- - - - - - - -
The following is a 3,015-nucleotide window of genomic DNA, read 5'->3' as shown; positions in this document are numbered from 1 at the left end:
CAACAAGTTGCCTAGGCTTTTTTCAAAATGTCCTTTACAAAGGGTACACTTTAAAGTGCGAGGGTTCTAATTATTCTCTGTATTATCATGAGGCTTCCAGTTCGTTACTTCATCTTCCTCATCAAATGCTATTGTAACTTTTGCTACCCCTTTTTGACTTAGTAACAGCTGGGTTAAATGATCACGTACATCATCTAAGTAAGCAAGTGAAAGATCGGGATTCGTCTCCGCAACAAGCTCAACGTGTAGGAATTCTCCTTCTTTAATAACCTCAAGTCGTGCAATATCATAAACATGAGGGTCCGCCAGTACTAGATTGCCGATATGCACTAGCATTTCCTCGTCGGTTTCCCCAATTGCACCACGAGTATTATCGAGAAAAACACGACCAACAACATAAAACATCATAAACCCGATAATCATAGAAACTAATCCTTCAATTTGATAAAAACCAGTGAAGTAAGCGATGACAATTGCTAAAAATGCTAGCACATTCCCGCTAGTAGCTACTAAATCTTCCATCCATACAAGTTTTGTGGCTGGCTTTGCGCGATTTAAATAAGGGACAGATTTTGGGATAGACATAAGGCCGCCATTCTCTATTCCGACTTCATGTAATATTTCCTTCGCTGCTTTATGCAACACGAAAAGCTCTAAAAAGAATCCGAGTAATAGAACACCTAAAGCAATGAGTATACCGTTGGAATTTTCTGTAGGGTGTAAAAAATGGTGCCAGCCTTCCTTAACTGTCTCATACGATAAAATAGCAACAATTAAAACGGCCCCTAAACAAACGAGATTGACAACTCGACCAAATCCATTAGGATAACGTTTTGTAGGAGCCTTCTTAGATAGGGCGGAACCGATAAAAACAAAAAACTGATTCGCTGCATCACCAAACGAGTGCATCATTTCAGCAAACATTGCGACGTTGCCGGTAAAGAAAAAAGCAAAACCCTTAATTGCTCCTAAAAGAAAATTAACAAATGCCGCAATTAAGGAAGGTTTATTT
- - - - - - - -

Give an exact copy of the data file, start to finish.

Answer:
The following is a 3,015-nucleotide window of genomic DNA, read 5'->3' as shown; positions in this document are numbered from 1 at the left end:
CAACAAGTTGCCTAGGCTTTTTTCAAAATGTCCTTTACAAAGGGTACACTTTAAAGTGCGAGGGTTCTAATTATTCTCTGTATTATCATGAGGCTTCCAGTTCGTTACTTCATCTTCCTCATCAAATGCTATTGTAACTTTTGCTACCCCTTTTTGACTTAGTAACAGCTGGGTTAAATGATCACGTACATCATCTAAGTAAGCAAGTGAAAGATCGGGATTCGTCTCCGCAACAAGCTCAACGTGTAGGAATTCTCCTTCTTTAATAACCTCAAGTCGTGCAATATCATAAACATGAGGGTCCGCCAGTACTAGATTGCCGATATGCACTAGCATTTCCTCGTCGGTTTCCCCAATTGCACCACGAGTATTATCGAGAAAAACACGACCAACAACATAAAACATCATAAACCCGATAATCATAGAAACTAATCCTTCAATTTGATAAAAACCAGTGAAGTAAGCGATGACAATTGCTAAAAATGCTAGCACATTCCCGCTAGTAGCTACTAAATCTTCCATCCATACAAGTTTTGTGGCTGGCTTTGCGCGATTTAAATAAGGGACAGATTTTGGGATAGACATAAGGCCGCCATTCTCTATTCCGACTTCATGTAATATTTCCTTCGCTGCTTTATGCAACACGAAAAGCTCTAAAAAGAATCCGAGTAATAGAACACCTAAAGCAATGAGTATACCGTTGGAATTTTCTGTAGGGTGTAAAAAATGGTGCCAGCCTTCCTTAACTGTCTCATACGATAAAATAGCAACAATTAAAACGGCCCCTAAACAAACGAGATTGACAACTCGACCAAATCCATTAGGATAACGTTTTGTAGGAGCCTTCTTAGATAGGGCGGAACCGATAAAAACAAAAAACTGATTCGCTGCATCACCAAACGAGTGCATCATTTCAGCAAACATTGCGACGTTGCCGGTAAAGAAAAAAGCAAAACCCTTAATTGCTCCTAAAAGAAAATTAACAAATGCCGCAATTAAGGAAGGTTTATTT